There are restrictions on the types associated with input parameters to C2A actions. These must be simple types declared using XSD (see the XSD Specification). Essentially, these are types whose values may be expressed as a simple string value, rather than a structure containing specific fields. For example, you can use simple types representing order IDs, customer IDs, last names, zip codes and so forth. However you cannot use structured, complex types such as an address (which may contain a name, a street, a city, and a zip code, for example). These restrictions will be addressed in future releases.

Listing 2 shows an example WSDL file for C2A, which corresponds to the Order Details portlet in the example. The namespace and type associated with the orderId parameter matches the source declaration using the encodeProperty tag in Figure 7. Therefore, if the corresponding source and target portlets were placed on the same page, the C2A broker would detect a match.

Listing 2: Example WSDL describing C2A target actions

<?xml version="1.0" encoding="UTF-8"?> 
<definitions name="OrderDetail_Service" 
  targetNamespace="http://www.friendly.com/xmltypes" 
  xmlns="http://schemas.xmlsoap.org/wsdl/" 
  xmlns:portlet="http://www.ibm.com/wps/c2a" 
  xmlns:soap="http://schemas.xmlsoap.org/wsdl/soap/"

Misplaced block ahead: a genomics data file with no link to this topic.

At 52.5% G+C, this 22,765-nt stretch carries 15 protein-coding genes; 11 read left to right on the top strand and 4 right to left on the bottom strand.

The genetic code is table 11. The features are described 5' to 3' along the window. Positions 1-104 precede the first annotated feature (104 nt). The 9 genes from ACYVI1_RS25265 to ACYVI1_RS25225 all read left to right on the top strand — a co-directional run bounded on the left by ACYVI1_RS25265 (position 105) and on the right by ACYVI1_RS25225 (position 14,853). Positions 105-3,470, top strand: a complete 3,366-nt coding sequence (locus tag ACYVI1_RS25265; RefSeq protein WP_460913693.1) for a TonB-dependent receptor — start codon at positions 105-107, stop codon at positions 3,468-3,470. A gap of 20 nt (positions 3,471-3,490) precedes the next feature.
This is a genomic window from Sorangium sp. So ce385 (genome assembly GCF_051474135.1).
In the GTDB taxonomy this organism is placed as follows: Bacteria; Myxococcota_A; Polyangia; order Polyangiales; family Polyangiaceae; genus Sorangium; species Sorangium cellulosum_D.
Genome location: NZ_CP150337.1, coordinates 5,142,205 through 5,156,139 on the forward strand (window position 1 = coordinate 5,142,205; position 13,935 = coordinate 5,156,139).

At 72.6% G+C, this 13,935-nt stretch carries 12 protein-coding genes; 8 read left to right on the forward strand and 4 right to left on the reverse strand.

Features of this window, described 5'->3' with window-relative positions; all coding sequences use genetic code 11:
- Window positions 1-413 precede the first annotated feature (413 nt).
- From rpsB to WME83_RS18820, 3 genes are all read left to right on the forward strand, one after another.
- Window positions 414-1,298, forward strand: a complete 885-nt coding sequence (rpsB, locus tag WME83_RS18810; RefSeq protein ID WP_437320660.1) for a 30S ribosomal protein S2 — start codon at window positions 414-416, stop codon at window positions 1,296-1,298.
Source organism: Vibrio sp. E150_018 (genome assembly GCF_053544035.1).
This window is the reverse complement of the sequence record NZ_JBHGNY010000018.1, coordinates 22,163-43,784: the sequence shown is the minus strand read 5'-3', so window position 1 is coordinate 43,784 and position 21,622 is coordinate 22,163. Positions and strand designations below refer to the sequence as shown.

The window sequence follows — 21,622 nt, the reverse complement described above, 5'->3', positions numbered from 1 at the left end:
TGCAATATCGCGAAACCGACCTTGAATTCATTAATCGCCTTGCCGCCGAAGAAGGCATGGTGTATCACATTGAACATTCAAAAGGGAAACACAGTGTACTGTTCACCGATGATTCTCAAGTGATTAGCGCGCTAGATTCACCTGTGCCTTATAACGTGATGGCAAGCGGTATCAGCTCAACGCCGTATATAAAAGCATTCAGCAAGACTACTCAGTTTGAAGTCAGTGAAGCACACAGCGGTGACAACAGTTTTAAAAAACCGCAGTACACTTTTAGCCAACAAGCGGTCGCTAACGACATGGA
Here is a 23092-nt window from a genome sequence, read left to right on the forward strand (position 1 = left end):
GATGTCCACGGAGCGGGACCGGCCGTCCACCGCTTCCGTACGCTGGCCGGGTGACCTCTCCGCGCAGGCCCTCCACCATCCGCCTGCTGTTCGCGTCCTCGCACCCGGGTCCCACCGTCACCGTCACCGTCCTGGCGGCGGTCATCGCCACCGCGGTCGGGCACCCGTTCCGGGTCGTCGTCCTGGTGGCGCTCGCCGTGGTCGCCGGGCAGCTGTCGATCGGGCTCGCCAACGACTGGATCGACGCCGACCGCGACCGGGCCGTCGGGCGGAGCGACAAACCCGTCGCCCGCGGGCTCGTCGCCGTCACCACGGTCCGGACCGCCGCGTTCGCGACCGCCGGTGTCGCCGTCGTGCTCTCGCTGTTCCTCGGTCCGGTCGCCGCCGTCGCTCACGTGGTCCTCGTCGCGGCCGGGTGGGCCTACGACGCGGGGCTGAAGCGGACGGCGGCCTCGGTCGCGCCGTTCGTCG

xmlns:tns="http://www.friendly.com/xmltypes " 
  xmlns:xsd="http://www.w3.org/2001/XMLSchema"> 
 
<types> 
  <!-- all types must be simple types --> 
  <xsd:simpleType name="OrderIDType"> 
    <xsd:restriction base="xsd:string"> 
    </xsd:restriction> 
  </xsd:simpleType> 
</types> 
 
<message name="OrderDetailsRequest"> 
  <!-- only a single input parameter (part) is allowed --> 
  <part name="order_Id" type="tns:OrderIDType"/> 
</message> 
<portType name="OrderDetail_Service"> 
  <operation name="order_Detail"> 
     <input message="tns:OrderDetailsRequest"/> 
  </operation> 
</portType> 
 
<binding name="OrderDetailBinding" type="tns:OrderDetail_Service"> 
  <!-- the following indicates that a portlet implements the operations --> 
  <portlet:binding/> 
  <operation name="order_Detail"> 
    <!-- the name is the portlet action name, the caption is for display 
    in the menu, the description is for help about the action --> 
    <portlet:action name="orderDetails" caption="Order Details" description="Get 
details for specified order id"/> 
    <input> 
      <!-- the name is the portlet parameter name, partname is 
      the corresponding part name --> 
      <portlet:param name="orderId" partname="order_Id"/> 
    </input> 
  </operation> 
</binding> 
</definitions>

The actions on the portlet are programmed following the normal portlet programming model, but need to follow some restrictions. First, the object used to encapsulate the action information when the portlet action is invoked must belong to the DefaultPortletAction class. Further, the action must expect a single input parameter delivered to it in the PortletRequest object. Refer to the Portlet Development Guide for details on programming portlet actions. The restriction specifying a single input parameter is reflected in the WSDL declaration - operations can only contain input messages with a single part.

These restrictions will be addressed in future releases. A code sample for the action for processing an order ID to obtain order details is shown in Listing 3.

Listing 3: Example WSDL describing C2A target actions

 public void actionPerformed (ActionEvent event)